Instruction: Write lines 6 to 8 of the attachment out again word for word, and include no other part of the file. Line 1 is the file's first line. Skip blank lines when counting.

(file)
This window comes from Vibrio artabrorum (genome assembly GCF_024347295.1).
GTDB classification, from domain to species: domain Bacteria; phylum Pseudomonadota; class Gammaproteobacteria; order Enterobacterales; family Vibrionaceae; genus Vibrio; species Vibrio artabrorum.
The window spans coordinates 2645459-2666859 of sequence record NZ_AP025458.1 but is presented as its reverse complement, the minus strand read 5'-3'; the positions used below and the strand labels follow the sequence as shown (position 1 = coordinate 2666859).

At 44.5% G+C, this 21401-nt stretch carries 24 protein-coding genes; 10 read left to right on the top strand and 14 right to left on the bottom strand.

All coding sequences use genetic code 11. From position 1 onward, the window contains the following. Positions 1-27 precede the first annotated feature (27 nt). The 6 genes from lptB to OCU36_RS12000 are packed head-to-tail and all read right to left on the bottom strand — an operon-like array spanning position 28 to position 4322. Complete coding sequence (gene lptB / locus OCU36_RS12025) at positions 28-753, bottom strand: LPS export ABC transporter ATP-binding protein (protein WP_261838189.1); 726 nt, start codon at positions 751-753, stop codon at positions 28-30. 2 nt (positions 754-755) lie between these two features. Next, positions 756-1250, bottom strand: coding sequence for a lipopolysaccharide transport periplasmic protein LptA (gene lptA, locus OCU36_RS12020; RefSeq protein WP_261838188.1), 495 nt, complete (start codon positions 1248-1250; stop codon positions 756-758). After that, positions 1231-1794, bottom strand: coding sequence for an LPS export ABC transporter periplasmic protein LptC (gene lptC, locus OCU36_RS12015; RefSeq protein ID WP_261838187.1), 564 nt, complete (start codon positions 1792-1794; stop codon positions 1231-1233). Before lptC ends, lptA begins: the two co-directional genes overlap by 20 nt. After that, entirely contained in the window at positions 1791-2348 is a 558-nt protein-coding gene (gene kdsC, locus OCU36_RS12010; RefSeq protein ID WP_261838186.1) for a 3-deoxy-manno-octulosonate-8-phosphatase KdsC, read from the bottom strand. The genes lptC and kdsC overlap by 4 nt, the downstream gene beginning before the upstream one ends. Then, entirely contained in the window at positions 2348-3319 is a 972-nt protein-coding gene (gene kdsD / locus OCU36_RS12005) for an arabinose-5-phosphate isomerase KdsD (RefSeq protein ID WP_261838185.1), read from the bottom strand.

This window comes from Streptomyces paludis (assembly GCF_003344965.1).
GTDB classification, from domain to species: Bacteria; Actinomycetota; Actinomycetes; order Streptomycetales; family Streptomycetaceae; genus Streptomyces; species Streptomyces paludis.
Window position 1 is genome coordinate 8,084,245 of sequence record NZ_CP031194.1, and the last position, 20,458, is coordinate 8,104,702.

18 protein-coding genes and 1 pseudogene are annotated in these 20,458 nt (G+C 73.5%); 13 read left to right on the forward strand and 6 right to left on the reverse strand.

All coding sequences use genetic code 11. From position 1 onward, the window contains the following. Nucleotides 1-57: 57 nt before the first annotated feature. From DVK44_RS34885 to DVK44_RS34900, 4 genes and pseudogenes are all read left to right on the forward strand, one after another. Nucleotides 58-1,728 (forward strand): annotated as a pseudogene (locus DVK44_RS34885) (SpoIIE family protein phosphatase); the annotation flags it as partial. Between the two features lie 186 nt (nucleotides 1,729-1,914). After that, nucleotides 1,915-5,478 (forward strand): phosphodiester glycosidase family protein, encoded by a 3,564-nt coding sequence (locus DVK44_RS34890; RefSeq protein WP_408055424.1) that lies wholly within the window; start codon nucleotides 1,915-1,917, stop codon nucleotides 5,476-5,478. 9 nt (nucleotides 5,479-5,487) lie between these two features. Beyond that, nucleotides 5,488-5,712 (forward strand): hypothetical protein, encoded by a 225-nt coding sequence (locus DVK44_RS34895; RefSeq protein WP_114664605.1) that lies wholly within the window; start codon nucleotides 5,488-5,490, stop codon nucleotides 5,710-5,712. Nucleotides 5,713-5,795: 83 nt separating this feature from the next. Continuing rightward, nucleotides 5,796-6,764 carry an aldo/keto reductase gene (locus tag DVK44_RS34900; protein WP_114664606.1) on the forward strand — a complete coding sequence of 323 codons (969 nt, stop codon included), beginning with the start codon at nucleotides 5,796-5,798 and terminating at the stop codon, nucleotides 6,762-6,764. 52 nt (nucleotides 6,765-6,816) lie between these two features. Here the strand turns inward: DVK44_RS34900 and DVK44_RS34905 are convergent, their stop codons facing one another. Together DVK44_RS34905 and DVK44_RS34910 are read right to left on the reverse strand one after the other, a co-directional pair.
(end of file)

This window comes from Streptomyces paludis (assembly GCF_003344965.1).
GTDB classification, from domain to species: Bacteria; Actinomycetota; Actinomycetes; order Streptomycetales; family Streptomycetaceae; genus Streptomyces; species Streptomyces paludis.
Window position 1 is genome coordinate 8,084,245 of sequence record NZ_CP031194.1, and the last position, 20,458, is coordinate 8,104,702.